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Husband, father, grandfather, friend...a few of the roles acquired in 62 years of living.  I keep an upbeat attitude, loving humor and the singular freedom of a perfect laugh.  I don't let curmudgeons ruin my day; that only gives them power over me.  Having experienced death once, I no longer fear it, although I am still frightened by the process of dying.  I love to write because it allows me the freedom to vent those complex feelings that bounce restlessly off the walls of my mind; and express the beauty that can only be found within the human heart.

Tuesday, December 09, 2014

Going Home*****

*Chicago Tribune
December 21, 2010
as "Time to go home"

KWGN TV/CW 2 Denver, CO
December 21, 2010
as "Time to go home"

*Somerset, PA Daily American 
as "Time to Go Home"
December 23, 2010

*Pittsburgh, PA Post-Gazette
December 23, 2010
as "Going Home for Christmas: 
Our Men and Women in Uniform are On Their Way"

*Waterbury, CT Republican-American
December 24, 2010
as "Wartime Songs Live on for the Holidays"

Copyright © 2010 by Ralph Couey

It was October 1943, and the United States was almost two years into World War II.  The immediate dangers of 1942 had passed and some significant victories had been won.  But everyone knew that a lot of hard slogging still lay ahead before victory could be declared. 

Every day, those dreaded yellow telegrams kept coming.  And in those windows, a blue star turned to gold.

The coming Christmas season would be bittersweet.  Families would gather, their celebrations muted by the gaping absence of a son who was far away in a strange place, facing danger.  Sons who were still home would be leaving soon to join the fight.  And as the holidays approached, hearts separated by 10,000 miles would all feel the same wistful ache.

The world of popular music has a way of articulating the latent emotions of a particular time and place.  That October, a crooner named Bing Crosby released a song that put words to those tender feelings and dark fears.  “I’ll Be Home for Christmas” was a wartime song, to be sure.  But the words have touched every generation since.

I am dreaming tonight of a place I love
Even more than I usually do
And although I know it's a long road back
I promise you

I'll be home for Christmas
You can count on me
Please have snow and mistletoe
And presents on the tree

It is a rare family that still keeps its members close.  Most times, children become adults and leave the nest.  Part of the reason is relocating to where their careers are, and where future’s promise glows brightest.  But mainly, it’s the innate desire of all youth to go their own way; to have the freedom to write their own story.  But even for the fiercely independent, there will come that moment when memories overcome adventure; when the desire for “home” overwhelms pride.  And somewhere in America, a doorbell rings, and a door is opened to a joyous reunion.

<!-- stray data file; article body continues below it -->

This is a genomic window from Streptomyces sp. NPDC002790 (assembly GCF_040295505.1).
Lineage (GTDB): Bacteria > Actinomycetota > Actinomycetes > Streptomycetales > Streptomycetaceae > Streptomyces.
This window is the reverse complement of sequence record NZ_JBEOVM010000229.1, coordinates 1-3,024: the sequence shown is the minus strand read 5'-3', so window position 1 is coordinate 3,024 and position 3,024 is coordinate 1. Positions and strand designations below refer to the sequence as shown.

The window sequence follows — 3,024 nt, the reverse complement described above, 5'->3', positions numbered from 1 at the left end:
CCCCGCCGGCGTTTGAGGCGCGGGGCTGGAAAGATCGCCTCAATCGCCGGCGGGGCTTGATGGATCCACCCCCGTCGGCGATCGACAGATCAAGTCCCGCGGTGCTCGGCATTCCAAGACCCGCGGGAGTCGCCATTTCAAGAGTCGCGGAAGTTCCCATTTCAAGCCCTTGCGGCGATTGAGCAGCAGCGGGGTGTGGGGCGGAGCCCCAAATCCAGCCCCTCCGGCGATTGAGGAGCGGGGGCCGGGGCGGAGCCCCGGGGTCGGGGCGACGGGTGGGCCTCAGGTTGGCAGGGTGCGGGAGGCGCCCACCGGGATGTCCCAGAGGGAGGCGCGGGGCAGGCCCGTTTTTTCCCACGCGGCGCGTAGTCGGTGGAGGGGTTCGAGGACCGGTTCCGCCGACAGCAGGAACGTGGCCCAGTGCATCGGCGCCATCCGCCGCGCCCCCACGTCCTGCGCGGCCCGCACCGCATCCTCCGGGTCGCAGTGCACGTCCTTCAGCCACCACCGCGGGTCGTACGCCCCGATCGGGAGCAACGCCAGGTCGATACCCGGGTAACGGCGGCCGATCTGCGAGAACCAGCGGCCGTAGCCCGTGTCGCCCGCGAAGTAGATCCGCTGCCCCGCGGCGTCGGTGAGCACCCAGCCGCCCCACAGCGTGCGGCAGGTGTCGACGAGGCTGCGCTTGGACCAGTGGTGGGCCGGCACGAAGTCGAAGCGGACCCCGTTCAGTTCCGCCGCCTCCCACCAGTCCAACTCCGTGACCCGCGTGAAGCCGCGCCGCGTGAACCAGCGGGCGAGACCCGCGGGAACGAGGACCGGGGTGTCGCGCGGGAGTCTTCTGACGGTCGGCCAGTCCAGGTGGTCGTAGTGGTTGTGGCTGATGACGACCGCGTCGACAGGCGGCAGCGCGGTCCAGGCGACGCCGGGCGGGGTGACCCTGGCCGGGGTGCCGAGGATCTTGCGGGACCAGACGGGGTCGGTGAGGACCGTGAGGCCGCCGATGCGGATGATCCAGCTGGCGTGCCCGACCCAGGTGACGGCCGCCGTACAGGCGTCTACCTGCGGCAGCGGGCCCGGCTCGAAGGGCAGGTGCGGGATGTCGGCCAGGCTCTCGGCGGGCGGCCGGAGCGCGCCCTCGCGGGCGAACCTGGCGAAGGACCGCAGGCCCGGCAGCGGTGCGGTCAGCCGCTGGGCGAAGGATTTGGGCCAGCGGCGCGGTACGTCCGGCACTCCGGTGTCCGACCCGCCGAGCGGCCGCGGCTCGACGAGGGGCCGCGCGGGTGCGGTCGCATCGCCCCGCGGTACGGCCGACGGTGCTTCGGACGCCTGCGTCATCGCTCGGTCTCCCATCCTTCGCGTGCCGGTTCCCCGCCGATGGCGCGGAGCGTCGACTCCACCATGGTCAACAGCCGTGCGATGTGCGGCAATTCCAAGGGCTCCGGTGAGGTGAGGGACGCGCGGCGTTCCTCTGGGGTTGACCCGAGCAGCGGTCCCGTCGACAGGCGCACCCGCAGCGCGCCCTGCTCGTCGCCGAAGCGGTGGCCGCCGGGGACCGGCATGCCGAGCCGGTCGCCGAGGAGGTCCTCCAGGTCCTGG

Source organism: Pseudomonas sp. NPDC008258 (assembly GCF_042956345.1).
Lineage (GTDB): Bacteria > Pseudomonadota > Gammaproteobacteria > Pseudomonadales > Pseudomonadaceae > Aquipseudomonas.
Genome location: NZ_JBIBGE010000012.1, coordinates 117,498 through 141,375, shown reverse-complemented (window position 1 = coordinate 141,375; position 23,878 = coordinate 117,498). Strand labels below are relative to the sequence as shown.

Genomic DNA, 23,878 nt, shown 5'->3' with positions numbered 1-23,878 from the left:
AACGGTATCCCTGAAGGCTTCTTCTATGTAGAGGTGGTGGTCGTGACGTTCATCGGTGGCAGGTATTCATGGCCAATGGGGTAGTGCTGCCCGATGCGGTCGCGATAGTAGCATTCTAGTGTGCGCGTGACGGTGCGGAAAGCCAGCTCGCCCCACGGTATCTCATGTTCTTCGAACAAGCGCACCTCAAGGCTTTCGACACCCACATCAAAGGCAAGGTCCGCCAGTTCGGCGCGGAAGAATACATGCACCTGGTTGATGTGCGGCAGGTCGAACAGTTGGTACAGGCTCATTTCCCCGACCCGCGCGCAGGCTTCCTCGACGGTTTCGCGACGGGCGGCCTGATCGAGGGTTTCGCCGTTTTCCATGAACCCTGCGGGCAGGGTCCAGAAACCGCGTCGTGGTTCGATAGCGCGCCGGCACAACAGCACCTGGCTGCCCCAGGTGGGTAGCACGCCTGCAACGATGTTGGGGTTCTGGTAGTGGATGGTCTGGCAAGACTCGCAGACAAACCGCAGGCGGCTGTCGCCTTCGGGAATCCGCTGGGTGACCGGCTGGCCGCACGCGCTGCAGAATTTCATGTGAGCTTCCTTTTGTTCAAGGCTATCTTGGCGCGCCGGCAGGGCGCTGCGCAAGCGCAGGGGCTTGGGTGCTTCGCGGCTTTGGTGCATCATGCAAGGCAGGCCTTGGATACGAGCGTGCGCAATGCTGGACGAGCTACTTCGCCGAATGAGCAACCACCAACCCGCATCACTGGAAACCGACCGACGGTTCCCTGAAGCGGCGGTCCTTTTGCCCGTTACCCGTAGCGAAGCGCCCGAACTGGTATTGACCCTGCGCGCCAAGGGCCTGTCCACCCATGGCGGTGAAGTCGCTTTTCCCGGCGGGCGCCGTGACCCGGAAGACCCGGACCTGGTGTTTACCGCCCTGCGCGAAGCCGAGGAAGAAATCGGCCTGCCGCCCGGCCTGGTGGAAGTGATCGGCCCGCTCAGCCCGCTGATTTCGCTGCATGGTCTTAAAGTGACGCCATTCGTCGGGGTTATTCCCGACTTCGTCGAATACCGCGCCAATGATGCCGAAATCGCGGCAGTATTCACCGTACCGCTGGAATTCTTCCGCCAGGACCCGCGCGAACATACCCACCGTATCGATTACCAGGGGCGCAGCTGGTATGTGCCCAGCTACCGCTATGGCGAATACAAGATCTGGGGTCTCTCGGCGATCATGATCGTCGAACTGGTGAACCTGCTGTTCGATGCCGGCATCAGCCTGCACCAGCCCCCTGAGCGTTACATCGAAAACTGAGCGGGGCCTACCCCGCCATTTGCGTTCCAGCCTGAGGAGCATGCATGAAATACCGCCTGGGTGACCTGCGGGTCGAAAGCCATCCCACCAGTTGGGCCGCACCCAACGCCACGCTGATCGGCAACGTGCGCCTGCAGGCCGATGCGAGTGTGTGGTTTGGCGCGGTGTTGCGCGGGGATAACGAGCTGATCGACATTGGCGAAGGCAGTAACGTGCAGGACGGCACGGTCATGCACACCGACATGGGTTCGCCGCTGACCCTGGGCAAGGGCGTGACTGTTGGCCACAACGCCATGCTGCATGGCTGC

In 2010, America is once again at war.  Tens of thousands of Americans serve their country in places where bullets fly and bombs explode.  And those soldiers will yearn for even a few hours in that special place where they are safe and loved.

But it’s not only the war zones.  There are some 370,000 Americans stationed or deployed in 150 different countries and at sea, ranging from England and Germany, to St. Helena and Diego Garcia.  Far from home and family, they also serve their country and the cause of freedom. 

And they are just as homesick.

Christmas Eve will find you
Where the love light gleams
I'll be home for Christmas
If only in my dreams

Home is often thought of as a house, a structure sitting on a piece of land.  But it is so much more.  It is the one place where we are loved unconditionally.  It is the place where we grew up, safe and protected. 

Too often as adults, we have to posture. We are pressured to present mask and costume to a boss, coworker, and professional acquaintance.  This might be conducive to conducting business, but often has very little to do with who we truly are.  After awhile, that veneer becomes a burden.  And in the lie we have to live, we lose that sense of self.

But once we cross the doorstep and fall into the arms of Dad and Mom, the burden falls and for a few precious days, we are free to be ourselves.  We no longer have to worry about impressions.  We are safe among those who already know us; who accept and understand us; who love us, without condition.

When we dream of “home for the holidays,” it’s not really a place.  It is rather that particular piece of heaven that exists in our memories and in our hearts.  It may not be the same house we grew up in, or even the same city.  But where family is; where we are safe and warm; where we are loved, that is what home is.  And when our men and women in uniform dream of coming home for the holidays, it is that place of the heart to which they go.

Christmas Eve will find me
Where the love light gleams
I'll be home for Christmas
If only in my dreams

Go to your heart. Go home for the holidays. 

And may Peace find you there.

Merry Christmas!

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